Upcoming Board Diversity Deadlines and Steps to Take to Ensure Compliance
By Dennis Doucette and Kaitlyn Jensen
Public companies in California face increasing requirements to increase diversity on their corporate boards. A California law focused on increasing the number of female directors is ramping up its mandate to include other underrepresented groups, and Nasdaq has separately begun implementing broader diversity mandates for boards of its listed companies. We’ll walk you through the various requirements and their deadlines.
California-headquartered public companies must by the end of 2021 satisfy certain board of director diversity requirements in order to avoid potential fines, unpleasant disclosures and other issues. Enacted in 2018, SB 826 required the boards of California-headquartered public companies (listed on a major US stock exchange) to have at least one female director (regardless of board size) by the end of the 2019 calendar year. We previously wrote about its effect on California public companies.
The step-up requirement of this California law now mandates that by the end of the 2021 calendar year, California companies must have:
- At least 3 female directors if the size of the board is then 6 or more members.
- At least 2 female directors if the size of the board then is 5 members.
- At least 1 female director if the size of the board of directors is then 4 or fewer members.
To further California’s commitment to diversity on public company boards, in 2020 California Governor Gavin Newsom signed AB 979 into law. This law requires that California-headquartered public companies have at least one director on their board that is a member of an underrepresented community by the end of the 2021 calendar year.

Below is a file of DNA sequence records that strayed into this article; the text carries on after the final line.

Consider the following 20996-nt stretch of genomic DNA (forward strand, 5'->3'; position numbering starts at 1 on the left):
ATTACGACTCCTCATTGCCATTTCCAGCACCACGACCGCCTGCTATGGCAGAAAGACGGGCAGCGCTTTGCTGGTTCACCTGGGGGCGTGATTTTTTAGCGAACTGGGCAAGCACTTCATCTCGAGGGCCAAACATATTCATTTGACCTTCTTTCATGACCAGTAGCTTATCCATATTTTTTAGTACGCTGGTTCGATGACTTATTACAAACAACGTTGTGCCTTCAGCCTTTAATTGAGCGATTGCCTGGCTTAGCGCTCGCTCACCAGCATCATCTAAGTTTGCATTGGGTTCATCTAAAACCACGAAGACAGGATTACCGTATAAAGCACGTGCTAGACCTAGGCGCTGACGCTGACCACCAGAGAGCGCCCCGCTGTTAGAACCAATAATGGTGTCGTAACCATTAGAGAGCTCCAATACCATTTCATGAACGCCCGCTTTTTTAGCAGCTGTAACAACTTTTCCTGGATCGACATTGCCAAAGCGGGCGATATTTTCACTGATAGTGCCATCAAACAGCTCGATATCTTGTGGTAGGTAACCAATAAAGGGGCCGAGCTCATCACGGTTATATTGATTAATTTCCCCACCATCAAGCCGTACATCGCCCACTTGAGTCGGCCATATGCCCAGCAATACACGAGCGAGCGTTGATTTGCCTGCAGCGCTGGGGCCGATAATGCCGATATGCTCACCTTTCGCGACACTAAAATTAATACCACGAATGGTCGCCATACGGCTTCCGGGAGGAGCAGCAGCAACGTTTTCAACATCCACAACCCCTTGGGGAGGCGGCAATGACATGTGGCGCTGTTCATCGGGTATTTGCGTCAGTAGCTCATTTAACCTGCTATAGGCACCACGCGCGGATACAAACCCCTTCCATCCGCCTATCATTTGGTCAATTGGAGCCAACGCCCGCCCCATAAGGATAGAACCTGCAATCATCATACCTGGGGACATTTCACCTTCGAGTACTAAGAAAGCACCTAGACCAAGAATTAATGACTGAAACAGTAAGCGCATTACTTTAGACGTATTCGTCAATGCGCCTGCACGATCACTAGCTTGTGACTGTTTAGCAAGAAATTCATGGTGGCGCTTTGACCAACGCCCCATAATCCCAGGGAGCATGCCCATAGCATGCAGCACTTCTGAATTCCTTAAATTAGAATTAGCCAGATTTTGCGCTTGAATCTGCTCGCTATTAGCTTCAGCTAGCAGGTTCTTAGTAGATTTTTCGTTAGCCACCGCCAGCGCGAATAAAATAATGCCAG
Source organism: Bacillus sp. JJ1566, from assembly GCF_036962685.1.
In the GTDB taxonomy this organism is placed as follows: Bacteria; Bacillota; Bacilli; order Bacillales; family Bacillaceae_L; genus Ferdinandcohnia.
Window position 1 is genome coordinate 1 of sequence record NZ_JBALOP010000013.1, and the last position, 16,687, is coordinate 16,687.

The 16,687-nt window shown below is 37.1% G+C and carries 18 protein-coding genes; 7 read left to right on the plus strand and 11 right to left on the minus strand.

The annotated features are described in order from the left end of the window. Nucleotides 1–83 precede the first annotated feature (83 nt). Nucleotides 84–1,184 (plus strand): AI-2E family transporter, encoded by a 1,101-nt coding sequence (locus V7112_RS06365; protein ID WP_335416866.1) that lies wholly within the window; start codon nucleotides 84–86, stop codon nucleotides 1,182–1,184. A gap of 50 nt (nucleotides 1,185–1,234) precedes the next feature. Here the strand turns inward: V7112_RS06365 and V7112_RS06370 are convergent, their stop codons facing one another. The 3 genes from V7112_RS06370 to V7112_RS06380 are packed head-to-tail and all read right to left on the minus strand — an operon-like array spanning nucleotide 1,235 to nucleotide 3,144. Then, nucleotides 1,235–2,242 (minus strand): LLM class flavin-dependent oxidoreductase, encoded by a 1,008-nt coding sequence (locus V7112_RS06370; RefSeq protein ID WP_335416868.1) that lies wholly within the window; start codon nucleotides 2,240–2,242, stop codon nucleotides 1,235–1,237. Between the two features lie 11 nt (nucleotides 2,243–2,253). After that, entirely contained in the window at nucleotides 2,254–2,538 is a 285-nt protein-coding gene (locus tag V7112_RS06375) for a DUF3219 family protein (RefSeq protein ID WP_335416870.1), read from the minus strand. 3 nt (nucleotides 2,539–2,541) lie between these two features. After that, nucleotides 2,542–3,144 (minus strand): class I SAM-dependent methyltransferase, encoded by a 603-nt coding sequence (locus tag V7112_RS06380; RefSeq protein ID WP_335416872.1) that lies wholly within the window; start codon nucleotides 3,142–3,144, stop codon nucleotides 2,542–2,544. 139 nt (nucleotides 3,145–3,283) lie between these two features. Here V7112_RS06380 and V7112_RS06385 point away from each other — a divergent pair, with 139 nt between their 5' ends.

To meet this diversity requirement, the board must include an individual who “self-identifies as Black, African American, Hispanic, Latino, Asian, Pacific Islander, Native American, Native Hawaiian, or Alaska Native, or who self-identifies as gay, lesbian, bisexual, or transgender.”
The step-up requirement of this law will require that by the end of the 2021 calendar year, California public companies must have at least one director from an underrepresented community on the board. By the end of 2022 the companies must have:
- At least 3 directors from underrepresented communities if the size of the board is then 9 or more members.
- At least 2 directors from underrepresented communities if the size of the board is then 5 to 8 members.
- At least 1 director from an underrepresented community if the size of the board is then 4 or fewer members.
In addition to the California requirements, the U.S. Securities and Exchange Commission (SEC) approved Nasdaq’s board diversity and disclosure requirements on August 6, 2021. Subject to some exceptions for non-operating companies, these diversity objectives will require each Nasdaq listed company to provide statistical information regarding diversity among the members of the company’s board of directors and have, or explain why it does not have, at least two “Diverse” directors on its board.